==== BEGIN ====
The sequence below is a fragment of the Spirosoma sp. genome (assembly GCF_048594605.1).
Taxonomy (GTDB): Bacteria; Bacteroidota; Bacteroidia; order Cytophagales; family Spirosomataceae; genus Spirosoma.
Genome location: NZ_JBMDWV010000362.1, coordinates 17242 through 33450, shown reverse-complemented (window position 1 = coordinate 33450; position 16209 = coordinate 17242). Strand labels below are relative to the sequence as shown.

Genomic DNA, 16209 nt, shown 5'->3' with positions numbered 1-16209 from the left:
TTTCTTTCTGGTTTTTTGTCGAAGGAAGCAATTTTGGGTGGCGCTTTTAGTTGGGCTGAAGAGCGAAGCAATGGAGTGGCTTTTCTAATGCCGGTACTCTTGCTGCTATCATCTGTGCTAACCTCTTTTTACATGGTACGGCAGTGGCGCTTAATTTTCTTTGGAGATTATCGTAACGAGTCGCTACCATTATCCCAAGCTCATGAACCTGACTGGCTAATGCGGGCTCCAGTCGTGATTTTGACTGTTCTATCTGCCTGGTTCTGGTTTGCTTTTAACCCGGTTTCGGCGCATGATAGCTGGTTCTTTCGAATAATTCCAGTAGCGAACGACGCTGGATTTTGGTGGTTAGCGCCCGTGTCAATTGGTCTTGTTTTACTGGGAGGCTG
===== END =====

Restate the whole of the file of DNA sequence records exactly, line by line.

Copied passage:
The sequence below is a fragment of the Spirosoma sp. genome (assembly GCF_048594605.1).
Taxonomy (GTDB): Bacteria; Bacteroidota; Bacteroidia; order Cytophagales; family Spirosomataceae; genus Spirosoma.
Genome location: NZ_JBMDWV010000362.1, coordinates 17242 through 33450, shown reverse-complemented (window position 1 = coordinate 33450; position 16209 = coordinate 17242). Strand labels below are relative to the sequence as shown.

Genomic DNA, 16209 nt, shown 5'->3' with positions numbered 1-16209 from the left:
TTTCTTTCTGGTTTTTTGTCGAAGGAAGCAATTTTGGGTGGCGCTTTTAGTTGGGCTGAAGAGCGAAGCAATGGAGTGGCTTTTCTAATGCCGGTACTCTTGCTGCTATCATCTGTGCTAACCTCTTTTTACATGGTACGGCAGTGGCGCTTAATTTTCTTTGGAGATTATCGTAACGAGTCGCTACCATTATCCCAAGCTCATGAACCTGACTGGCTAATGCGGGCTCCAGTCGTGATTTTGACTGTTCTATCTGCCTGGTTCTGGTTTGCTTTTAACCCGGTTTCGGCGCATGATAGCTGGTTCTTTCGAATAATTCCAGTAGCGAACGACGCTGGATTTTGGTGGTTAGCGCCCGTGTCAATTGGTCTTGTTTTACTGGGAGGCTG